• Chipotle, the famous Mexican Grill, now requires 10% of its executives' compensation to be linked to the completion of its annual diversity and environmental sustainability goals.
  • Laurie Schalow, its corporate affairs chief, and food safety officer, explains that this initiative is to respond to investor feedback.
  • McDonald's and Starbucks also set their targets to uphold a more inclusive and environment-friendly working environment.

The famous Mexican Grill, Chipotle, said Thursday that the compensation of its executives is now linked to accomplishing the company's goals on diversity and environmental sustainability. 10% of the annual incentives of their executives are tied to the steps taken toward achieving its annual organizational goals.

One of those targets set by the company is to increase the pounds of organic, local or regeneratively grown or raised food from the previous year. Chipotle, last year alone, hit 31 million pounds of local produce and is aiming to raise it to 37 million pounds by the end of 2021.

The chain is also planning to publish its carbon footprint at the year-end, including all indirect emissions along its value chain, faster than its prior expected publication date of 2025. 

"It’s very important for us to be transparent and to be held accountable. We can say a lot of words, but we want to make sure that we have the actions to back it up,” said Laurie Schalow, the corporate affairs chief and food safety officer, who leads sustainability and environmental, social, and governance (ESG) reporting.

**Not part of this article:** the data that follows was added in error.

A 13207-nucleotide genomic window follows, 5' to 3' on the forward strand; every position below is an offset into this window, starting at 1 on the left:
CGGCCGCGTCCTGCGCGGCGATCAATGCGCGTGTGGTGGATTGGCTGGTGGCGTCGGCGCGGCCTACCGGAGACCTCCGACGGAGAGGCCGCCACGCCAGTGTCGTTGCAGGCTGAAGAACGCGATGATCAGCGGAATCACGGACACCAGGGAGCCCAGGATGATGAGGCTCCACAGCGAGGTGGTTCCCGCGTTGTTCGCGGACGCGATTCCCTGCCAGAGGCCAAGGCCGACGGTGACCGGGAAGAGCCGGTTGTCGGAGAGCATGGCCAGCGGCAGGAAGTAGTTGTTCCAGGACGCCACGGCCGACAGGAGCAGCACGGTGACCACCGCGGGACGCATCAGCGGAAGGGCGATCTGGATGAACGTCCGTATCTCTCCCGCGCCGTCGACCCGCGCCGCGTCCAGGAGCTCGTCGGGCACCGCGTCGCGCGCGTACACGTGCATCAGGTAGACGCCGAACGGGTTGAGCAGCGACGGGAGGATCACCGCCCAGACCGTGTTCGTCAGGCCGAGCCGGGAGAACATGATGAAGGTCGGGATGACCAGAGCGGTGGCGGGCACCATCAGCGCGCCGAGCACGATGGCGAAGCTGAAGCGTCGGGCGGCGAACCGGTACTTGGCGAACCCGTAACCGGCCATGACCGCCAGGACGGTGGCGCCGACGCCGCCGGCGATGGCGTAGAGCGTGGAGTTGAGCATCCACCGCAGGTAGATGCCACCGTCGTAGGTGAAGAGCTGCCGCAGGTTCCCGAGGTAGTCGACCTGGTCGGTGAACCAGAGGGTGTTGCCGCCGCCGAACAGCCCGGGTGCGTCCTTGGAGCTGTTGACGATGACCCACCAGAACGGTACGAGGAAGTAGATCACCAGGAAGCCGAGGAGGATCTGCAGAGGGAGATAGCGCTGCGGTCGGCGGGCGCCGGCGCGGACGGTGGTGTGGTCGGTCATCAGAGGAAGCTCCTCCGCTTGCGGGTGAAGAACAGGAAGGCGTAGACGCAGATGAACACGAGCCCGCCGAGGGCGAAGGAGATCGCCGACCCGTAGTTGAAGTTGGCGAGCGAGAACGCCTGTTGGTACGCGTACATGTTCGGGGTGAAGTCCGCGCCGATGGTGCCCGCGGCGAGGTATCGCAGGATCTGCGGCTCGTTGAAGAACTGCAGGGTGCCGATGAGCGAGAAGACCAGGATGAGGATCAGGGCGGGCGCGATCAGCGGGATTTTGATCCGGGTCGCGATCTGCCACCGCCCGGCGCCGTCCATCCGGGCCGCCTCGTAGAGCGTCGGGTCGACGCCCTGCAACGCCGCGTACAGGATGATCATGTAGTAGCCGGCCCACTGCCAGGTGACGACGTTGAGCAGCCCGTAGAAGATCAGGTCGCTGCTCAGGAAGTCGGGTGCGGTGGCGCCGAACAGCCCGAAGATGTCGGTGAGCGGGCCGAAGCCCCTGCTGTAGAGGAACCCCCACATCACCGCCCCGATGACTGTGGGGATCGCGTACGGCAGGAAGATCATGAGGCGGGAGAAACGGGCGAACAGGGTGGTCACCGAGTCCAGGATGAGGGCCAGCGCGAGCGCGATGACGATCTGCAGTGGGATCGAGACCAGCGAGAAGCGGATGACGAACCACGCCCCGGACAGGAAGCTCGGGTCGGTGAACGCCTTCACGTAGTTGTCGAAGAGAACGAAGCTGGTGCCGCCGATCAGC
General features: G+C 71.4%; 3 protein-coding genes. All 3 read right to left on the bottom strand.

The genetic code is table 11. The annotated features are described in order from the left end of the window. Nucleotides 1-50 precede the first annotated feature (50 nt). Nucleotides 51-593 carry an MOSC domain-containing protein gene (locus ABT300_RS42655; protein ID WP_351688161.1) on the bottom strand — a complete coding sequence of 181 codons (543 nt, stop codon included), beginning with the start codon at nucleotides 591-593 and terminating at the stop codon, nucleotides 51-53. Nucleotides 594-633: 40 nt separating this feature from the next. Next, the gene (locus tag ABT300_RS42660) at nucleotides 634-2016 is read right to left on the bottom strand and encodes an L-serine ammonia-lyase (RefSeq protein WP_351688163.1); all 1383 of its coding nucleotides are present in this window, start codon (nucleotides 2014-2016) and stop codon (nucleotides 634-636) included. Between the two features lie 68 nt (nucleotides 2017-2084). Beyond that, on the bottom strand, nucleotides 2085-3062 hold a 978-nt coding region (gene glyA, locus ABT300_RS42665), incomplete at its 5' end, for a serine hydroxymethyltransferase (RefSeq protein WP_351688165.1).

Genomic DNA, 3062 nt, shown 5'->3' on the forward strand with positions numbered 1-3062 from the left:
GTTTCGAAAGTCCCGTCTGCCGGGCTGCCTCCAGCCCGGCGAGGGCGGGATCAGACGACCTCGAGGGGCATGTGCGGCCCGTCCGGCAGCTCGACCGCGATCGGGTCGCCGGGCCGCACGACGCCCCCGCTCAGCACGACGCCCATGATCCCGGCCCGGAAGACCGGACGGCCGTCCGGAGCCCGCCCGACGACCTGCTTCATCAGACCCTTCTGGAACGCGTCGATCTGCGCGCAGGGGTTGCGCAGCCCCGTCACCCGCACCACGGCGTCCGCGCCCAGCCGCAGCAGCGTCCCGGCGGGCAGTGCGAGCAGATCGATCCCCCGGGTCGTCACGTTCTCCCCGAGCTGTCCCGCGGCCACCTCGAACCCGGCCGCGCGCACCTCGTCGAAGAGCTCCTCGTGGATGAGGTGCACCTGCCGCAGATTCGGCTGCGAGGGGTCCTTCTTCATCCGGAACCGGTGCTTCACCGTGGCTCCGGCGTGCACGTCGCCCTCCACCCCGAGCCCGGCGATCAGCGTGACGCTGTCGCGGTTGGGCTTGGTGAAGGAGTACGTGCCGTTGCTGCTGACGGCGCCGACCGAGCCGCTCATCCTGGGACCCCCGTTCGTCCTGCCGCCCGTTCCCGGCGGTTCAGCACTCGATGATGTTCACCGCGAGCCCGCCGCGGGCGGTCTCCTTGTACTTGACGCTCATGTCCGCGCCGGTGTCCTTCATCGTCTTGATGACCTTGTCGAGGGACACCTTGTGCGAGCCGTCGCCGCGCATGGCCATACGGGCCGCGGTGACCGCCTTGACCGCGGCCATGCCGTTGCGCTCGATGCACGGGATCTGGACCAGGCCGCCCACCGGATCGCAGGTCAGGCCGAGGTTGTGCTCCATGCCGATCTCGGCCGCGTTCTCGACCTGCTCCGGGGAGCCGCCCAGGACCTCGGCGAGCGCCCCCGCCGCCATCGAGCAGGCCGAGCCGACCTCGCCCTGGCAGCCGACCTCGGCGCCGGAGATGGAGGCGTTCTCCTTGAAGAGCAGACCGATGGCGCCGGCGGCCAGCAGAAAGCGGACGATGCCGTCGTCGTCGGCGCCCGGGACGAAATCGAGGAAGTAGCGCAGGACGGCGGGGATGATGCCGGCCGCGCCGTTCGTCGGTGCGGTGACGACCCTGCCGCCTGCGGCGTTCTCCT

Chipotle also seeks to uphold both racial and gender pay equity. They continue to do so by promoting more women and people of color above the restaurant level. Online courses that teach corporate soft skills are also provided at the company's training academy to help all employees of different backgrounds to climb the corporate ladder. 

The taco chain is not the first in the fast-food industry to implement these new changes in their business framework.  Starbucks last year pledged to have 30% of its corporate workforce identify as a minority by 2025. This initiative comes from their commitment to diversity, which includes mentorship and outreach programs in partnership with United Way, an international network of local nonprofit fundraising organizations. More importantly, the coffee chain also linked executive compensation to inclusivity and diversity like that of Chipotle. 

On the other hand,  McDonald's in February has announced its targets in 2025 to include historically underrepresented groups as at least 35% of its senior-director and higher leadership roles. The company also aims to push women's representation in its top ranks to at least 45%, a massive 8% increase from 2020. For its compensation, the bonuses of its executives will be based on human-capital metrics starting this 2021.

All of these efforts towards sustainability and inclusion are very much urged by individual investors and large asset managers like BlackRock that have continued to choose stocks with strong plans for environmental, social and corporate leadership changes. 

“I think the increased focus on performance around ESG and investor feedback was definitely behind our decision to go public with this,” Schalow supported.

This humane characteristic of companies has become increasingly attractive throughout the years hence, the shares of various sustainable brands, specifically Chipotle, have soared 91% in the last 12 months. The chain has been enjoying a market value of $39.6 billion.